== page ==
Number 5
Ready Or Not

Director: Matt Bettinelli-Olpin, Tyler Gillett
Writer: Guy Busick, Ryan Murphy
Cinematographer: Brett Jutkiewicz
Staring: Samara Weaving, Adam Brody, Mark O’Brien
Release Date: August 21, 2019

Ready Or Not came out of nowhere for me. Just an absolute clobber-knocker of a good time. It’s comedy, action, thrills, and gore wrapped into a story that’s absurdly simple. I mean it takes hide-and-go seek and throws gasoline fire on it.

Samara Weaving plays the part of Grace, a poor women who has found herself in a dangerous game of life-and-death after marrying the love of her life, Alex Le Domas. She must fight to survive the night and all the crazy Domas family members.

Weaving is charismatic as hell embracing the lunacy of Ready Or Not. Writers Guy Busick and Ryan Murphy write a tale that speeds by any possible plot holes and instead focuses on the environment of quick wit of the story’s hero. Also, like a film soon to be mentioned, the side characters all play a part and have enough uniqueness to make every interaction enjoyable.

Overall, this movie cracks onto my favorite movies of the year because it surprised me the most. It was a great time at the movie theater, and it’s worth a watch on any screen. Embrace Ready Or Not’s tone and have a great time.

Stanko Rating: A- (4.0/5.0 Stars)
“Ready Or Not” | A Game Worth Replaying Multiple Times

“Ready Or Not” IMDB
“Ready Or Not” Rotten Tomatoes

Number 4
Knives Out

Director: Rian Johnson
Writer: Rian Johnson
Cinematographer: Steve Yedlin
Staring: Danial Craig, Chris Evans, Ana de Armas, Jamie Lee Curtis, Michael Shannon, Don Johnson, Toni Collette, LaKeith Stanfield, Christopher Plummer, Katherine Langford
Release Date: November 27, 2019


I hope Knives Out starts a who-dun-it reemergence. Bring a ton of movie stars together, give them a wonderful script and let them cook. If it’s under the guidance of a great director, then that’s ever better.

Danial Craig as Mr. Blanc and Ana de Armas as Marta Cabrera headline the murder mystery tale and carry the story as the Drysdale family argues amongst itself in a hilariously selfish way. Chris Evans playing the asshole is a welcomed change to his recent filmography. The entire cast is strong, but Knives Out’s strongest weapon is its story and pace.

In an interview with Sean Fennessey of The Ringer, director and writer Rian Johnson says he had the idea for Knives Out for almost a decade. The dedication to perfecting the script paid off because the movie sizzles with twists. It has enough unique keystones while still using the hallmark scene setters like the discovery of the murder and big detective speech.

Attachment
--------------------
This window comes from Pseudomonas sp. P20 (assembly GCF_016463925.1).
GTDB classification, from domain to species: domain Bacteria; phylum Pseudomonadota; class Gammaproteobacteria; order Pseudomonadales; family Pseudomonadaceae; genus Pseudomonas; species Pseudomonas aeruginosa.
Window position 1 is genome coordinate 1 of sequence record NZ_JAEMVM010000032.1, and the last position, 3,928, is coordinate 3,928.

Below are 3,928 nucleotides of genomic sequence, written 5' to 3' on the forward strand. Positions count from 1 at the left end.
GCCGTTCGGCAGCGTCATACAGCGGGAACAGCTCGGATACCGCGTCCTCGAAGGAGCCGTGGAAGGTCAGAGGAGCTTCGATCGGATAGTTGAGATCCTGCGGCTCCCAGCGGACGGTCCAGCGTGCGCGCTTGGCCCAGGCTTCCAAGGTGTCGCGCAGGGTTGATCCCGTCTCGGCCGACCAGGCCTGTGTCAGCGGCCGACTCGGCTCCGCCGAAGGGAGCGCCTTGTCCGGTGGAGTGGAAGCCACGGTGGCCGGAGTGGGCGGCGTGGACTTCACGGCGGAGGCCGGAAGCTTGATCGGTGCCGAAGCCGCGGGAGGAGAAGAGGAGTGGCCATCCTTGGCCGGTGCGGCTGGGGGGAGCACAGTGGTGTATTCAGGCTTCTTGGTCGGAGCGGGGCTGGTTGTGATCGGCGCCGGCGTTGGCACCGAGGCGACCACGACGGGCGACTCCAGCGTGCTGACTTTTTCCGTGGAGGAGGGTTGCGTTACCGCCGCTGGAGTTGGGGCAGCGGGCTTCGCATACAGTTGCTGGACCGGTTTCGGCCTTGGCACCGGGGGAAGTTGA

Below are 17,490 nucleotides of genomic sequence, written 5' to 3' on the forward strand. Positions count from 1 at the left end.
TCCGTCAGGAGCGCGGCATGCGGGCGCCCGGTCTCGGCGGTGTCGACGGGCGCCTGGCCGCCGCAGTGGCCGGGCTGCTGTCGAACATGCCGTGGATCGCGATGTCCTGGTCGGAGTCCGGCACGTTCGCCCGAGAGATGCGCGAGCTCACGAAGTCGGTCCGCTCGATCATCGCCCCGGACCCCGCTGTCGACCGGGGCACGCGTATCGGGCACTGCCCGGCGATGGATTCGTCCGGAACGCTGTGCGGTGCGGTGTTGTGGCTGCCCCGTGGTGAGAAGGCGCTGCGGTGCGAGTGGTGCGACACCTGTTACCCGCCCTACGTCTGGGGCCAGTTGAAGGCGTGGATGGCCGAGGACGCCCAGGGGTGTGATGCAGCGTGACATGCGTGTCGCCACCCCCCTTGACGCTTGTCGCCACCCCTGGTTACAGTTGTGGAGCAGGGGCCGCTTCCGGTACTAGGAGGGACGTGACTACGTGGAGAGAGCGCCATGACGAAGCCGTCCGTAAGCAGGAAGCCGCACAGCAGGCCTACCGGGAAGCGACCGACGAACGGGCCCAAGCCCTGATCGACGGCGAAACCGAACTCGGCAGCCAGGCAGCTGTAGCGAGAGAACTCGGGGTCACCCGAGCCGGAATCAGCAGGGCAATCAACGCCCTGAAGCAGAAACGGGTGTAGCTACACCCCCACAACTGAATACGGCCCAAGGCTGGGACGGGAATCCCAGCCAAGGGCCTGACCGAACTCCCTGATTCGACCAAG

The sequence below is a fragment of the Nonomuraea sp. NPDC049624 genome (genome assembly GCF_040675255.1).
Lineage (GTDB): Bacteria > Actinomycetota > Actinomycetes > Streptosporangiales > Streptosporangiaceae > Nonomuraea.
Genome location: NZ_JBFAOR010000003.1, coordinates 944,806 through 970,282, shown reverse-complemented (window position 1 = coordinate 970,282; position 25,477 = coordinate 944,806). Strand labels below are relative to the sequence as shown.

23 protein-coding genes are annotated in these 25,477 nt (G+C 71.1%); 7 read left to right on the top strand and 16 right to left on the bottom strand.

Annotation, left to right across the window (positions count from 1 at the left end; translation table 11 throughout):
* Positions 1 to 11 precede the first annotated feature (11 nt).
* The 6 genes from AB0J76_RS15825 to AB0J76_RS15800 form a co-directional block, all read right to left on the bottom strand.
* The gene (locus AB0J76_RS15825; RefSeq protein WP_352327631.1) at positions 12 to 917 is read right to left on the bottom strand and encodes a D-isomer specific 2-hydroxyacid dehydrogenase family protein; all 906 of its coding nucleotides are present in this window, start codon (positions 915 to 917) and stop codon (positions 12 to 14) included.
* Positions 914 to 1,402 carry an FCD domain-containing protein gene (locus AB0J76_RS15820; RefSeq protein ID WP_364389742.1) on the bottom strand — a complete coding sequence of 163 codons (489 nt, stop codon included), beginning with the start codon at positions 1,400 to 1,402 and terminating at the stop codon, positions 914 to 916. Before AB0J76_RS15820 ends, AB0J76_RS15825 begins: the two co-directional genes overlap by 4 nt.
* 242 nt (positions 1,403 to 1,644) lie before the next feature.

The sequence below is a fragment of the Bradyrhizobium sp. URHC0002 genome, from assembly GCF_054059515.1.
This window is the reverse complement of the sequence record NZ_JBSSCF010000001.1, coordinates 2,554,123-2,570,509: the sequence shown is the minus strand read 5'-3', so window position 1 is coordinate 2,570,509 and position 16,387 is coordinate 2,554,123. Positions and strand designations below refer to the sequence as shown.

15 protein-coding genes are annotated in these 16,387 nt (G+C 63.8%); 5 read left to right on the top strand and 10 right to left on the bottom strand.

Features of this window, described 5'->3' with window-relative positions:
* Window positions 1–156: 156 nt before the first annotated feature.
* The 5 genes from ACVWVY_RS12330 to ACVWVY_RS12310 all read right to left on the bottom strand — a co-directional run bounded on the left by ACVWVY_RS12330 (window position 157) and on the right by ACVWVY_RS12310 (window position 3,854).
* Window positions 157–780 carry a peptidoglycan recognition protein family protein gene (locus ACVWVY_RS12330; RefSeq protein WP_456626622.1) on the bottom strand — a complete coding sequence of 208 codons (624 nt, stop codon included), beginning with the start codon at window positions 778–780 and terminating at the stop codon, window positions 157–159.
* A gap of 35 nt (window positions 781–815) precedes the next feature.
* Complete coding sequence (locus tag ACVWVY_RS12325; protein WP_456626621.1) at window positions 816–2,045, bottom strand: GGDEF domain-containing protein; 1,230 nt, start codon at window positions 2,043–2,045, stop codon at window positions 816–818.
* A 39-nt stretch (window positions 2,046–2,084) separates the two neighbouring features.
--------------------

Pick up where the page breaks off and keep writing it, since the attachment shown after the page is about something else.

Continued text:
This movie of any on this list is the most universal. It’s hard to hate it. It’s easy and deserving of love.

STANKO RATING: A- (4.5/5.0 Stars)
“Knives Out” | Rian Johnson Has Really Done It

“Knives Out” IMDB
“Knives Out” Rotten Tomatoes

Number 3
John Wick: Chapter 3 – Parabellum

Director: Chad Stahelski
Writer: Derek Kolstad, Shay Hatten, Chris Colling, Marc Abrams, Derek Kolstad
Cinematographer: Dan Lausten
Staring: Keanu Reeves, Halle Berry, Ian McShane
Release Date: May 17, 2019

Guns. Guns. Guns.

John Wick: Chapter 3 – Parabellum only continues my love for the John Wick franchise. Continuing directly after the conclusion of John Wick: Chapter 2, Keanu Reeves does whatever he can to continue kicking as much ass he can. Boy does he succeed.

The knives fit in the old weapons museum is one of the best scenes of the entire year. The choreography is absurd and the natural sound that takes over during the fight adds to its tenacity. The audience is immediately reminded that this franchise continues to have some of the best action set pieces. I mean how utter bad badass is it when Wick is doling of knives into the bodies of every single oncoming baddy? Oh, and it ends with an axe throw.

Oh, then there is the gun fight with Wick and Halle Berry’s Sofia character…with some killer dogs. I don’t know whose hair looks better while flinging bullets in Casablanca, but neither’s can distract from the deadly teamwork they display. They take on all comers, kill them all, and manage to keep the dogs safe the entire way.

Oh, we aren’t done. Then there is the showdown at The Continental. In a classic video-game like tough boss level where the bad guys have leveled up, Wick AND CHARON just grab every gun they can and try and kill as many super-armored and well trained killers dare invade the excommunicated hotel.

Some may say the ending to John Wick: Chapter 3 – Parabellum is the first time Wick was made to seem too invincible…but really, who cares. Our hero goes through kung-fu fights, sword duels and a betrayal all on the way to securing a undoubtably gleefully violent sequel. You can bet I’ll be seeing it alone at The Alamo Drafthouse again.